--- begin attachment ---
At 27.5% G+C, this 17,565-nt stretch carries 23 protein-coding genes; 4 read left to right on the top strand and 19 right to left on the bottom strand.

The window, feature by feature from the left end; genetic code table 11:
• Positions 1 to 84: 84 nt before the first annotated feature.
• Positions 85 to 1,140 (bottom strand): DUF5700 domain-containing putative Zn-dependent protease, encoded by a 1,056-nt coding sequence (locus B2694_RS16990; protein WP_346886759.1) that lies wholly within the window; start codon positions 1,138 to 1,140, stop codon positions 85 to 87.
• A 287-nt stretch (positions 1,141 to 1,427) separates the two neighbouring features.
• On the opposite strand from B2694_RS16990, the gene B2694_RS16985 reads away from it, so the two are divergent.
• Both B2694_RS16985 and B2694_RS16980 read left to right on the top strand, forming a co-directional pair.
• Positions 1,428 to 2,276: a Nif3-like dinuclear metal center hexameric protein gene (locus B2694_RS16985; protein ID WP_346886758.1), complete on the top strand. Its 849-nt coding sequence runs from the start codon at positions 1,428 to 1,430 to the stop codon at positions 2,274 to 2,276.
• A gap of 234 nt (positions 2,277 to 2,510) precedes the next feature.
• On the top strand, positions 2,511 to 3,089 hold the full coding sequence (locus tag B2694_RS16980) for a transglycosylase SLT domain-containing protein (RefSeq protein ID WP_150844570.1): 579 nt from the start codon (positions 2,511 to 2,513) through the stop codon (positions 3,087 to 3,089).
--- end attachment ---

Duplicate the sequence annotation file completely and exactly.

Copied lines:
At 27.5% G+C, this 17,565-nt stretch carries 23 protein-coding genes; 4 read left to right on the top strand and 19 right to left on the bottom strand.

The window, feature by feature from the left end; genetic code table 11:
• Positions 1 to 84: 84 nt before the first annotated feature.
• Positions 85 to 1,140 (bottom strand): DUF5700 domain-containing putative Zn-dependent protease, encoded by a 1,056-nt coding sequence (locus B2694_RS16990; protein WP_346886759.1) that lies wholly within the window; start codon positions 1,138 to 1,140, stop codon positions 85 to 87.
• A 287-nt stretch (positions 1,141 to 1,427) separates the two neighbouring features.
• On the opposite strand from B2694_RS16990, the gene B2694_RS16985 reads away from it, so the two are divergent.
• Both B2694_RS16985 and B2694_RS16980 read left to right on the top strand, forming a co-directional pair.
• Positions 1,428 to 2,276: a Nif3-like dinuclear metal center hexameric protein gene (locus B2694_RS16985; protein ID WP_346886758.1), complete on the top strand. Its 849-nt coding sequence runs from the start codon at positions 1,428 to 1,430 to the stop codon at positions 2,274 to 2,276.
• A gap of 234 nt (positions 2,277 to 2,510) precedes the next feature.
• On the top strand, positions 2,511 to 3,089 hold the full coding sequence (locus tag B2694_RS16980) for a transglycosylase SLT domain-containing protein (RefSeq protein ID WP_150844570.1): 579 nt from the start codon (positions 2,511 to 2,513) through the stop codon (positions 3,087 to 3,089).